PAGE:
The match in Brazil on April 10 between Desportivo Ferroviaria and Nova Venecia was not supposed to be a major national event. It was in the quarterfinals of the championship of the state of Espirito Santo, not seen as one of the hotbeds of the Brazilian game.
But, thankfully, the game was sufficiently important to count on the presence of TV cameras. Because what happened at halftime ended up being seen all over the world. Ferroviaria coach Rafael Soriano was outraged by the officiating. He stormed on to the field to remonstrate with the referee and his assistants. Tempers flared with Marcielly Netto, a female assistant, and Soriano clearly gave her a head butt. It was an outrageous display of aggression — which Soriano immediately denied. If he was accused of a headbutt, he raged, the matter should be discussed to the police. He threatened to sue Netto, adding that she was trying to take advantage of being a woman, and other such incoherent nonsense. But there was no arguing with the TV images. Ferroviaria sacked him, and he faces a long suspension.
Soriano apologised for his actions. But the question remains; how could he have lost control of himself to the extent of such delinquency? Football is a game of emotions — in the wise words of sociologist Rogan Taylor, it is like strong beer — some people just can’t take it. But what is — or should be — of concern to the Brazilian game, is that this lamentable incident can be seen as part of a wider pattern of uncontrolled anger.
A few days before the incident involving Soriano, football did in fact become a police matter when Corinthians goalkeeper Cassio made a formal complaint about death threats he and his wife had received on social media. Cassio is a Corinthians legend. He was man of the match nearly ten years ago when the club beat Chelsea to become Club World Cup champions. But even that did not save him from the ire of some supporters who are disappointed by recent results. A police investigation managed to identify the perpetrators — a sad collection of keyboard warriors giving vent to their dissatisfaction.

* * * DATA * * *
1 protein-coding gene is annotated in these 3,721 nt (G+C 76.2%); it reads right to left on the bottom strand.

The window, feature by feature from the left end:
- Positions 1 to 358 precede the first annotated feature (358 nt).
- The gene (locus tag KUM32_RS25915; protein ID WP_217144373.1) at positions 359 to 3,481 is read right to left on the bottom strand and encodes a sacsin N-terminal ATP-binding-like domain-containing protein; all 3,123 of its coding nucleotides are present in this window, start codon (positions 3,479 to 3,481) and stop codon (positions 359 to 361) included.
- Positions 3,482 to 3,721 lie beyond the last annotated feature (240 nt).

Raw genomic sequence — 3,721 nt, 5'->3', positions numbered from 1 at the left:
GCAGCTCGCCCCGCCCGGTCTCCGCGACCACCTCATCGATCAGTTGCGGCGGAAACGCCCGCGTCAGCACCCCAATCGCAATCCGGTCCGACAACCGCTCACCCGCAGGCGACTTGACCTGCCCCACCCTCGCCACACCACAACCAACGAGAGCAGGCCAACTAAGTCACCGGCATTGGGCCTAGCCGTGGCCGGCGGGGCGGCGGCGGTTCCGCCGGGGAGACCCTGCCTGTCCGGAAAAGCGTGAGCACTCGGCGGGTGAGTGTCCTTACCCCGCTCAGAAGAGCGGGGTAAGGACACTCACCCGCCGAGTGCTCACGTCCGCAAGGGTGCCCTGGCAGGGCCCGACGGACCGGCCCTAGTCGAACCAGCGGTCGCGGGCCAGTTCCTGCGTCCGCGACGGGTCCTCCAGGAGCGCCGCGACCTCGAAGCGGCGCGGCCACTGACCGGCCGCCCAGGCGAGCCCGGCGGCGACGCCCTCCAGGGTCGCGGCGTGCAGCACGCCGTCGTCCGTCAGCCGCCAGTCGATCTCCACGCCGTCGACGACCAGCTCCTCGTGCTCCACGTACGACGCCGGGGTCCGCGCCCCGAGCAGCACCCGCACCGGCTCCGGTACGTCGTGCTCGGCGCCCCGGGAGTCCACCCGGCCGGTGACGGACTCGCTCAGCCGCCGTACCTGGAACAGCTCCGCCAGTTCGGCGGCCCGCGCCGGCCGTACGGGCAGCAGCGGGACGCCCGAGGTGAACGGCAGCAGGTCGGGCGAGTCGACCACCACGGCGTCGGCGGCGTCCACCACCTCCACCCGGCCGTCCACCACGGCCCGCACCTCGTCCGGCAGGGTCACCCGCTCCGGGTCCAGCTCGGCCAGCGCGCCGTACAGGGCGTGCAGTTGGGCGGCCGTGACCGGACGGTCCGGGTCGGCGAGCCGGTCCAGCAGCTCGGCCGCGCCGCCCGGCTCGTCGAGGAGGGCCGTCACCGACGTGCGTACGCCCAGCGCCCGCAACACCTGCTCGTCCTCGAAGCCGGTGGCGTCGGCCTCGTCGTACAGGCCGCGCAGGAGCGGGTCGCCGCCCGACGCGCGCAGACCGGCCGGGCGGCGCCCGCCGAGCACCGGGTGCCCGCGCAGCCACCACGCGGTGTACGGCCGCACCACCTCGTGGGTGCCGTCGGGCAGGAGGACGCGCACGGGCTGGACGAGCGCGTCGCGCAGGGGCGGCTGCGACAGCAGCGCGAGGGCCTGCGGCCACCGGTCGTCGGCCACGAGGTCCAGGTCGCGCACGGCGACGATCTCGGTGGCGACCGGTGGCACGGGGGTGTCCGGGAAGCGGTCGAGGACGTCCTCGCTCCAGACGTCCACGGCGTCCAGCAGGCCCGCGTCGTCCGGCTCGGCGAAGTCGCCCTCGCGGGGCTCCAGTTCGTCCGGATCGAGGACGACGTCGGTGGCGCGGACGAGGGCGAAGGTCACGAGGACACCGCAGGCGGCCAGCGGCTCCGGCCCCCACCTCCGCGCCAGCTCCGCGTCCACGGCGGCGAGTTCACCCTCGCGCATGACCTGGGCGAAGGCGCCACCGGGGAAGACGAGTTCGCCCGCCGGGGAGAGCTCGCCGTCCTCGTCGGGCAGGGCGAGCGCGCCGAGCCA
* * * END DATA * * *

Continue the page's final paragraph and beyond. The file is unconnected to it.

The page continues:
But when the threats go beyond the keyboard? Bahia goalkeeper Danilo Fernandes counts himself lucky to be alive after an incident at the end of February. He was in the team bus, on the way to a game — when the bus was attacked by some of the club’s own fans, outraged by recent results. A snooker ball full of gunpowder was thrown into a bus with some 40 people on board. A tragedy could have unfolded. With leg injuries and cuts near his eye, Danilo was taken to hospital. He has recovered, but is understandably shaken.
“I just hope,” he told TV Bahia, “that someone doesn’t have to die before something is done.”
He has a point. After a disappointing away result, fans often gather at the airport to jeer and pressurise their own team on its return. Or they go to the training ground to make their protest — at times, and this is especially worrying, with the cooperation of club directors.
And the impression is that the scale of anger is escalating. There are a number of possible explanations. When tempers over-heated in a match in the Maracana, an old Brazilian coach said that “football is survival.” In a country such as Brazil, the game cannot just be a game. It is part of a struggle where there is always plenty at stake. Those who play and coach are seeking to make their living. Those who watch are frequently haunted by the prospect of humiliation — a word which carries a heavyweight in Brazilian society.
Brazilian football is also a factory of dissatisfaction. The size of the country means that the game inevitably developed on a regional basis. The focus is now national. For the clubs with serious pretentions, the old regional championships have lost significance. This means that there are fewer meaningful trophies to go round — not enough for all of the clubs to maintain their status as winners. And as seen in the case of Cassio at Corinthians, social media has clearly widened the reach of dissatisfied fans.
Referees in Uruguay recently staged a short strike in protest at threats they were receiving. It might be worth Brazil’s players considering something similar. Danilo Fernandes called for something to be done — and the players are those with the greatest interest in steps being taken. An attack on one player or official or a coach is in effect an attack on all football. A temporary withdrawal of the game at some point might be the best way to warn that a line is being crossed between emotion and criminality.